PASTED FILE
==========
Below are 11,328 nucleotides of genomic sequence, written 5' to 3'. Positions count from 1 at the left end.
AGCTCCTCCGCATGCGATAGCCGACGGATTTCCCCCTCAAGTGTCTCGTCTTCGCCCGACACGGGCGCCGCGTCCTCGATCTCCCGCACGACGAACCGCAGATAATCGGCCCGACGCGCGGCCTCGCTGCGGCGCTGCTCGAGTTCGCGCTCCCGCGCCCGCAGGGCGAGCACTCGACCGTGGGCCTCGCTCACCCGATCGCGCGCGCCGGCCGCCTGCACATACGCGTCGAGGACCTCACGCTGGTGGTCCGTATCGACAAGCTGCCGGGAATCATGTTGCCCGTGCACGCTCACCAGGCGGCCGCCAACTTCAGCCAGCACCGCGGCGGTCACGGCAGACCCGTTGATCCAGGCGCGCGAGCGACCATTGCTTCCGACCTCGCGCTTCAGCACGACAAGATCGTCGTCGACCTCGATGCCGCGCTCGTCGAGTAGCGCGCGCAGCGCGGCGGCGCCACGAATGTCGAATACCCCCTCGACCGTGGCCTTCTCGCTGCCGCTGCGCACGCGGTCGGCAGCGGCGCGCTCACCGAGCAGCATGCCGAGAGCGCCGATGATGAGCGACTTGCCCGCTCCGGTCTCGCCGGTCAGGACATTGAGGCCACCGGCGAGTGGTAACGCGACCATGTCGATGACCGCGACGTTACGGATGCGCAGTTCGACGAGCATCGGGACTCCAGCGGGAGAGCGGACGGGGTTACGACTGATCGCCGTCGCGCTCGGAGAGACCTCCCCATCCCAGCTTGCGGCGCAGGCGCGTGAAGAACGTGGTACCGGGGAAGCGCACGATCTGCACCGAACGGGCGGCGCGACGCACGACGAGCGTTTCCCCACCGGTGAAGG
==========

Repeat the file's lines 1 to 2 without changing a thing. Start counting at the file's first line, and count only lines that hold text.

Below are 11,328 nucleotides of genomic sequence, written 5' to 3'. Positions count from 1 at the left end.
AGCTCCTCCGCATGCGATAGCCGACGGATTTCCCCCTCAAGTGTCTCGTCTTCGCCCGACACGGGCGCCGCGTCCTCGATCTCCCGCACGACGAACCGCAGATAATCGGCCCGACGCGCGGCCTCGCTGCGGCGCTGCTCGAGTTCGCGCTCCCGCGCCCGCAGGGCGAGCACTCGACCGTGGGCCTCGCTCACCCGATCGCGCGCGCCGGCCGCCTGCACATACGCGTCGAGGACCTCACGCTGGTGGTCCGTATCGACAAGCTGCCGGGAATCATGTTGCCCGTGCACGCTCACCAGGCGGCCGCCAACTTCAGCCAGCACCGCGGCGGTCACGGCAGACCCGTTGATCCAGGCGCGCGAGCGACCATTGCTTCCGACCTCGCGCTTCAGCACGACAAGATCGTCGTCGACCTCGATGCCGCGCTCGTCGAGTAGCGCGCGCAGCGCGGCGGCGCCACGAATGTCGAATACCCCCTCGACCGTGGCCTTCTCGCTGCCGCTGCGCACGCGGTCGGCAGCGGCGCGCTCACCGAGCAGCATGCCGAGAGCGCCGATGATGAGCGACTTGCCCGCTCCGGTCTCGCCGGTCAGGACATTGAGGCCACCGGCGAGTGGTAACGCGACCATGTCGATGACCGCGACGTTACGGATGCGCAGTTCGACGAGCATCGGGACTCCAGCGGGAGAGCGGACGGGGTTACGACTGATCGCCGTCGCGCTCGGAGAGACCTCCCCATCCCAGCTTGCGGCGCAGGCGCGTGAAGAACGTGGTACCGGGGAAGCGCACGATCTGCACCGAACGGGCGGCGCGACGCACGACGAGCGTTTCCCCACCGGTGAAGG